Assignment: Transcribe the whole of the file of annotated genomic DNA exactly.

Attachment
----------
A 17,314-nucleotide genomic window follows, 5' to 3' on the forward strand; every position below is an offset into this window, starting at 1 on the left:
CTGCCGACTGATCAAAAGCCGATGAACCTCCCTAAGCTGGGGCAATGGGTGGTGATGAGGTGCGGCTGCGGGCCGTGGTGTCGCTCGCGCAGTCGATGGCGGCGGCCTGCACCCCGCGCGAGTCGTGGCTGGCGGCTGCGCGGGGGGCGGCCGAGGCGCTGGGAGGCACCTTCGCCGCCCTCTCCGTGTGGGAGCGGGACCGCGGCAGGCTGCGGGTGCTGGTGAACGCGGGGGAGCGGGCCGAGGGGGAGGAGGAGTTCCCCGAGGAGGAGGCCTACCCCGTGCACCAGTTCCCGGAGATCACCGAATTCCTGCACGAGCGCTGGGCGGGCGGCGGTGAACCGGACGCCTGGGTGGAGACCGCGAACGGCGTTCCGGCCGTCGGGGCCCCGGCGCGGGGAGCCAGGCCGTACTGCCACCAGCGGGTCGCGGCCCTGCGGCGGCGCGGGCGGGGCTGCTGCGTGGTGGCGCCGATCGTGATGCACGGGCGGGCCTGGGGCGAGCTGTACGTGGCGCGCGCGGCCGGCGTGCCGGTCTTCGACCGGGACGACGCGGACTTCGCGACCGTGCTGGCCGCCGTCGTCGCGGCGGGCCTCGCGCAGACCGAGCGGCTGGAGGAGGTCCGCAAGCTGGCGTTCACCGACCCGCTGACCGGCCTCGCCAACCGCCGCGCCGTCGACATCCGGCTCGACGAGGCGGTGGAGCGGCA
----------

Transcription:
A 17,314-nucleotide genomic window follows, 5' to 3' on the forward strand; every position below is an offset into this window, starting at 1 on the left:
CTGCCGACTGATCAAAAGCCGATGAACCTCCCTAAGCTGGGGCAATGGGTGGTGATGAGGTGCGGCTGCGGGCCGTGGTGTCGCTCGCGCAGTCGATGGCGGCGGCCTGCACCCCGCGCGAGTCGTGGCTGGCGGCTGCGCGGGGGGCGGCCGAGGCGCTGGGAGGCACCTTCGCCGCCCTCTCCGTGTGGGAGCGGGACCGCGGCAGGCTGCGGGTGCTGGTGAACGCGGGGGAGCGGGCCGAGGGGGAGGAGGAGTTCCCCGAGGAGGAGGCCTACCCCGTGCACCAGTTCCCGGAGATCACCGAATTCCTGCACGAGCGCTGGGCGGGCGGCGGTGAACCGGACGCCTGGGTGGAGACCGCGAACGGCGTTCCGGCCGTCGGGGCCCCGGCGCGGGGAGCCAGGCCGTACTGCCACCAGCGGGTCGCGGCCCTGCGGCGGCGCGGGCGGGGCTGCTGCGTGGTGGCGCCGATCGTGATGCACGGGCGGGCCTGGGGCGAGCTGTACGTGGCGCGCGCGGCCGGCGTGCCGGTCTTCGACCGGGACGACGCGGACTTCGCGACCGTGCTGGCCGCCGTCGTCGCGGCGGGCCTCGCGCAGACCGAGCGGCTGGAGGAGGTCCGCAAGCTGGCGTTCACCGACCCGCTGACCGGCCTCGCCAACCGCCGCGCCGTCGACATCCGGCTCGACGAGGCGGTGGAGCGGCA